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... Summer school in the Land of the Rising Sun

03/25/2019 |

By Katharina Kocher

PhD student Katharina Kocher tells how two completely different cultures can together contribute substantially to the realisation of sustainable energy production via controlled oxyhydrogen gas reaction.

First impressions of a new land.

Every year, the Institute of Chemical Engineering and Environmental Technology of TU Graz in cooperation with the Yokohama National University organises the International Summer School on PEFCs, at which teaching staff from six different countries help students and researchers to further develop their skills in the fields of fuel-cell and hydrogen research.

I began to work here at the Institute at the end of my Chemistry studies and did my diploma thesis on the development of catalysts for fuel cells. As a pioneering technology for energy production, fuel-cell technology has so captivated me that I’m currently doing my doctoral degree in this field.

Summer programme in Graz and Yokohama

Colleagues had told me about the one-week seminar which takes place in Graz and Yokohama (Japan) alternately. Everyone enthused about how great it was to travel to Japan and to get to know a new country and a new culture while at the same time developing oneself academically. I became immediately fired up. When do you ever get the possibility to take part in a course like this? While I was planning my journey, the question soon arose of how I could finance myself. The office for International Relations and Mobility Programmes of TU Graz offers a scholarship for summer schools and academic courses abroad. This covered part of my travel costs.

Everyone enthused about how great it was to travel to Japan and to get to know a new country and a new culture while at the same time developing oneself academically.

Full of joy and expectation, I was soon travelling to one of the leading technology nations in the field of fuel cells, where we – other course participants and myself – were welcomed by the extremely friendly and warm-hearted Japanese culture. On the first day after our arrival, on a hot and humid day, the summer school began at Yokohama National University in a well cooled seminar room. In addition to various lectures, the course also offers the possibility for a unique inter-cultural exchange at the highest level with experts – something which is really fun. General content about fuel cells is presented as well as very subject-specific topics and experimental methods so that pretty much every discipline benefits – from chemistry to physics to mechanical engineering.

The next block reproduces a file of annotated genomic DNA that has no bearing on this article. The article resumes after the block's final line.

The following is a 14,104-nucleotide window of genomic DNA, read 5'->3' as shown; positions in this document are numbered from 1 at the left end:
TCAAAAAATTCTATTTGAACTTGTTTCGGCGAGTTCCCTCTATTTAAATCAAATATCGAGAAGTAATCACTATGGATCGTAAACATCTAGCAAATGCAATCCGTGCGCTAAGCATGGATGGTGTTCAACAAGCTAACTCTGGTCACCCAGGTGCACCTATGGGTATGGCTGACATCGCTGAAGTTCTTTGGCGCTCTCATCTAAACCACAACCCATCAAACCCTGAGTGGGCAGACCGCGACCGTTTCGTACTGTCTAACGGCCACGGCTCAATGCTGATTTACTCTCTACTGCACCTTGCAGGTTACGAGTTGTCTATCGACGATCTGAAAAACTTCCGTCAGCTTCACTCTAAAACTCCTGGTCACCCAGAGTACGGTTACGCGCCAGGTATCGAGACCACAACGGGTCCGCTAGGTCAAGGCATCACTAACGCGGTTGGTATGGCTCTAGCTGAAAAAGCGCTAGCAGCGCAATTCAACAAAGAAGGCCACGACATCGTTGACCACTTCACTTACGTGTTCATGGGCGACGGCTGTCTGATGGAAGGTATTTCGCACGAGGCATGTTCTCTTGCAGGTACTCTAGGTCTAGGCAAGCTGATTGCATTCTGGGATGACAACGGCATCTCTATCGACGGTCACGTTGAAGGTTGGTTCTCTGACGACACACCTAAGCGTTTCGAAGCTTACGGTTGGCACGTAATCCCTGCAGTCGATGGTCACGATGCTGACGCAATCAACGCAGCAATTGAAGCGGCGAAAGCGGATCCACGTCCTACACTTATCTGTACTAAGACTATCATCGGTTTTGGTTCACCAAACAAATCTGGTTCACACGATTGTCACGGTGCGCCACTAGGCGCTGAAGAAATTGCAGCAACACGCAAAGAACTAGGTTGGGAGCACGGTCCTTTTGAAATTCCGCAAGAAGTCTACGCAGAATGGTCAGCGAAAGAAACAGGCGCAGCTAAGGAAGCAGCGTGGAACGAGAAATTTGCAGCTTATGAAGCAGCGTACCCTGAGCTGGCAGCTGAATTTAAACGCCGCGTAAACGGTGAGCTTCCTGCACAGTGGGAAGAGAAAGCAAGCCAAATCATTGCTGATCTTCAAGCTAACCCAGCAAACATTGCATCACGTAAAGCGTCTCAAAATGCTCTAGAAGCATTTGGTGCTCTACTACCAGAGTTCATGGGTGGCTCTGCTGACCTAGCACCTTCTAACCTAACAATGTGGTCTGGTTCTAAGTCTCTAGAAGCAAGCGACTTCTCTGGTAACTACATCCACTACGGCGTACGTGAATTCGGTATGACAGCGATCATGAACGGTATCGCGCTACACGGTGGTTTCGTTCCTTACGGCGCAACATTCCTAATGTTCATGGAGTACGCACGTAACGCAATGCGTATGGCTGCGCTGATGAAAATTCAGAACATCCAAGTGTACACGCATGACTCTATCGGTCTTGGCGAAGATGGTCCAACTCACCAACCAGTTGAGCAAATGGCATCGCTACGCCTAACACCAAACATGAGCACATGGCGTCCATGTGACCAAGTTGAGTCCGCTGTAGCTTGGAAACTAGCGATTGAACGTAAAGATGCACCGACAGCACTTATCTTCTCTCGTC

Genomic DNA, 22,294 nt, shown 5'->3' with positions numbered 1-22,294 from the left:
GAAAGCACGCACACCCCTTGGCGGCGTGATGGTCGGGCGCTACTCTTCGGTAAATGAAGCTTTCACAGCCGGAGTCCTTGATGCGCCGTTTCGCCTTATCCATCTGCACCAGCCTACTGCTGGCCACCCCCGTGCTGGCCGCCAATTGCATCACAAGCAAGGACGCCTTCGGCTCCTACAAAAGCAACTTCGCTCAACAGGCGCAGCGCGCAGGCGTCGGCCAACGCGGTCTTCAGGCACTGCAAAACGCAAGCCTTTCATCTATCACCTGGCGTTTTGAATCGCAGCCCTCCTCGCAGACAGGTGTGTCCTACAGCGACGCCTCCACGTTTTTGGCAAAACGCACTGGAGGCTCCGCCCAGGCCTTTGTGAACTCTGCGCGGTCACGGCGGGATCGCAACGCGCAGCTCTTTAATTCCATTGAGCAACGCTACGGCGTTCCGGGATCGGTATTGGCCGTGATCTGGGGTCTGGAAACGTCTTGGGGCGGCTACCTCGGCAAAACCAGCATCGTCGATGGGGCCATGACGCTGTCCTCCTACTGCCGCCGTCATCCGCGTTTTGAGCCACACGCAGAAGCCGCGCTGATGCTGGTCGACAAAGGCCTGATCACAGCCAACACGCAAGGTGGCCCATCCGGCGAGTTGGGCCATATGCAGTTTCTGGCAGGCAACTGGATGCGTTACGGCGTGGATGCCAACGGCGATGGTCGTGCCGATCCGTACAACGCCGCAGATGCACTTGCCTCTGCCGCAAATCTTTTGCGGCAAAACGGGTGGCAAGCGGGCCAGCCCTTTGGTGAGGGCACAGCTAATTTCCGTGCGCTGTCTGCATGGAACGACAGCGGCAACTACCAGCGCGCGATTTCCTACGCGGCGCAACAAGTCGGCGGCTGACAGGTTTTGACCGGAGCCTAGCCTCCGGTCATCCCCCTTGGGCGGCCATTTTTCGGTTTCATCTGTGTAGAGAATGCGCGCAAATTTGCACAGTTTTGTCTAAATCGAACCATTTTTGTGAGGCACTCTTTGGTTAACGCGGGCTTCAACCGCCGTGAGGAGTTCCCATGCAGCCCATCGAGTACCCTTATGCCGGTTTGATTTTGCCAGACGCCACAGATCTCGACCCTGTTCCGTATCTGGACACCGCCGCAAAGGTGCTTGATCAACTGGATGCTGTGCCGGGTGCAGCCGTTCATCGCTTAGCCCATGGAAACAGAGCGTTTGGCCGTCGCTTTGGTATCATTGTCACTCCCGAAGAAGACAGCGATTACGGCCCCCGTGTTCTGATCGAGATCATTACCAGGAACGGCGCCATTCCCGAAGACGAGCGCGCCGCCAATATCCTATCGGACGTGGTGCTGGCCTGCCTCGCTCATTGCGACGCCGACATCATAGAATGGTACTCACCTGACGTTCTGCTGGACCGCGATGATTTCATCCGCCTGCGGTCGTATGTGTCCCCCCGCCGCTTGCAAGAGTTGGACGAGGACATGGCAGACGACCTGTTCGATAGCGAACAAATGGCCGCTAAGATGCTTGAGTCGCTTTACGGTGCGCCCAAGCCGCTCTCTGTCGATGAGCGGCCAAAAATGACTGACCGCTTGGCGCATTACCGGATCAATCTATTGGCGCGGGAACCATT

International Summer School on Advanced Studies of Polymer Electrolyte Fuel Cells – a meeting of experts and students.

In addition, there were lectures on hydrogen production and an extremely interesting tour of the Chiyoda works on the programme. One of the highlights was the poster presentation by the students. After this exchange about individual research core areas, there was a get together in the form of a sushi party – and the traditional Japanese delicacy was not to be left out. The Japanese hospitality was really phenomenal. This event was made use of for everyone to get to know each other and for cultural exchange.

Traditional sushi was not to be left out.

The summer school programme in Japan was rounded off with a test drive in a fuel-cell car – a Toyota Mirai. As a successful end to the final week, our newly won friends organised an additional ‘must do’ in Japan: a hiking tour on the country’s highest mountain – Mount Fuji. After two challenging days of hiking (including an overnight stay in a typical Japanese mountain lodge), we reached the peak. Sadly we weren’t able to see the famous sunset due to bad weather. Nevertheless we were all proud that we had scaled the 3,776 m peak. But during the descent we were lucky enough glimpse the sun coming out from behind a thick sea of clouds and could enjoy a marvellous view of the country.

Peak victory on Mount Fuji.

This summer school represented an extremely valuable experience in my education. The thematic areas offered covered all the worthwhile and open questions from electrochemical foundations to engineering issues. In addition to numerous discussions with internationally renowned researchers and the professional training, the spotlight was on the cultural exchange which this journey made possible. After the summer school, I spend another two weeks in Japan and got to know Tokyo, Kyoto, Hiroshima and Osaka.

Information

This year’s summer school takes place in Yokohama, Japan, from 25th to 31st August. You can find all the relevant information on the website of the Institute of Chemical Engineering and Environmental Technology. Registration is still open.

Contact

Viktor HACKER
Assoc.Prof. Dipl.-Ing. Dr.techn.
Institut of Chemical Engineering and Environmental Technology
Inffeldgasse 25/C/II
8010 Graz
Phone: +43 316 873 8780
viktor.hackernoSpam@tugraz.at